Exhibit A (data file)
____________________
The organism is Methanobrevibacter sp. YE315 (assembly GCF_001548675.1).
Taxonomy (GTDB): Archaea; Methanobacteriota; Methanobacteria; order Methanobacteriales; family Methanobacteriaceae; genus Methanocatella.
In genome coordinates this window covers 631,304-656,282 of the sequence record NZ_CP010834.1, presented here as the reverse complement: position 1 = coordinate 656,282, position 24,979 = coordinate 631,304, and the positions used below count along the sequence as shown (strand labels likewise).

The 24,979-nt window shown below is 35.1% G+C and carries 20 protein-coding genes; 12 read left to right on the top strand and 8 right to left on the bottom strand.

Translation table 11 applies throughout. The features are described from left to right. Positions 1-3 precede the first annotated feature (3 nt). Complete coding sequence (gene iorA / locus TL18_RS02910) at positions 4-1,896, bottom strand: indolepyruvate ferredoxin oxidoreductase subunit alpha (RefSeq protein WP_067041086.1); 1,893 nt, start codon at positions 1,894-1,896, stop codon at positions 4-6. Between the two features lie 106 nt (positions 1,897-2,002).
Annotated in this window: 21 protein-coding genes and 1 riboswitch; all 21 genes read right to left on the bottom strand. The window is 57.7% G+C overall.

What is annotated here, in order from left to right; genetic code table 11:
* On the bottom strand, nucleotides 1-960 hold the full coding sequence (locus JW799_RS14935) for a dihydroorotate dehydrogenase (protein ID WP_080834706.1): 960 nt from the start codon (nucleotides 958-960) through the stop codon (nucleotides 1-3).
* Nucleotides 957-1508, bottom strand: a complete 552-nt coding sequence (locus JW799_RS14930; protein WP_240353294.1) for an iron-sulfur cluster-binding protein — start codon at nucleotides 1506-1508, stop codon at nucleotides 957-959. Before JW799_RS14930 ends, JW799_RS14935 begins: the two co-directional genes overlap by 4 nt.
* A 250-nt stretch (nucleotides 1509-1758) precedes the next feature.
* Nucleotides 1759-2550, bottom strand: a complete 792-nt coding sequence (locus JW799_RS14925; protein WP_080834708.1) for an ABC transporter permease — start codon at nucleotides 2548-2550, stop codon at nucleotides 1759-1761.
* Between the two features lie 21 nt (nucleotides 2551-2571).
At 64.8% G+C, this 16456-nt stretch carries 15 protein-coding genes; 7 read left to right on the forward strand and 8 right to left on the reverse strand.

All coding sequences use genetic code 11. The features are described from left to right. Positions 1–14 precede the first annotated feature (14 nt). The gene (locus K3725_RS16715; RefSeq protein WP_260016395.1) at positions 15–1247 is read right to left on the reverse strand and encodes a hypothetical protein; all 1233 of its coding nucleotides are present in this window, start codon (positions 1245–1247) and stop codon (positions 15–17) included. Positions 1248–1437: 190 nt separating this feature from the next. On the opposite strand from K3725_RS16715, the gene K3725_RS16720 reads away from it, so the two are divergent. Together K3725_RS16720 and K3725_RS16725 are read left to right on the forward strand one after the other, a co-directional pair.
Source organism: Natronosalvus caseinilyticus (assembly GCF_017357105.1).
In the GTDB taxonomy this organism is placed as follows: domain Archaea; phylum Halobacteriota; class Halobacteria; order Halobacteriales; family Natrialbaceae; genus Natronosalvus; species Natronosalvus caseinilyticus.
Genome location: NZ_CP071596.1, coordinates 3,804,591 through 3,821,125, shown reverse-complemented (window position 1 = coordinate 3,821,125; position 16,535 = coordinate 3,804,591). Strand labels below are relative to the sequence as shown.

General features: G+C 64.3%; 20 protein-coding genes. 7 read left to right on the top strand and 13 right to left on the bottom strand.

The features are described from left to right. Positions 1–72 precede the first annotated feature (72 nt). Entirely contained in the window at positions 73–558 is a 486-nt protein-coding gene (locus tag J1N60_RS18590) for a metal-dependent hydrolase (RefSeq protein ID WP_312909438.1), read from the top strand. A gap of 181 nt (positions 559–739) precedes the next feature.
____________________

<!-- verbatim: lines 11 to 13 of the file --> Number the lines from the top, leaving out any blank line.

* Nucleotides 1759-2550, bottom strand: a complete 792-nt coding sequence (locus JW799_RS14925; protein WP_080834708.1) for an ABC transporter permease — start codon at nucleotides 2548-2550, stop codon at nucleotides 1759-1761.
* Between the two features lie 21 nt (nucleotides 2551-2571).
At 64.8% G+C, this 16456-nt stretch carries 15 protein-coding genes; 7 read left to right on the forward strand and 8 right to left on the reverse strand.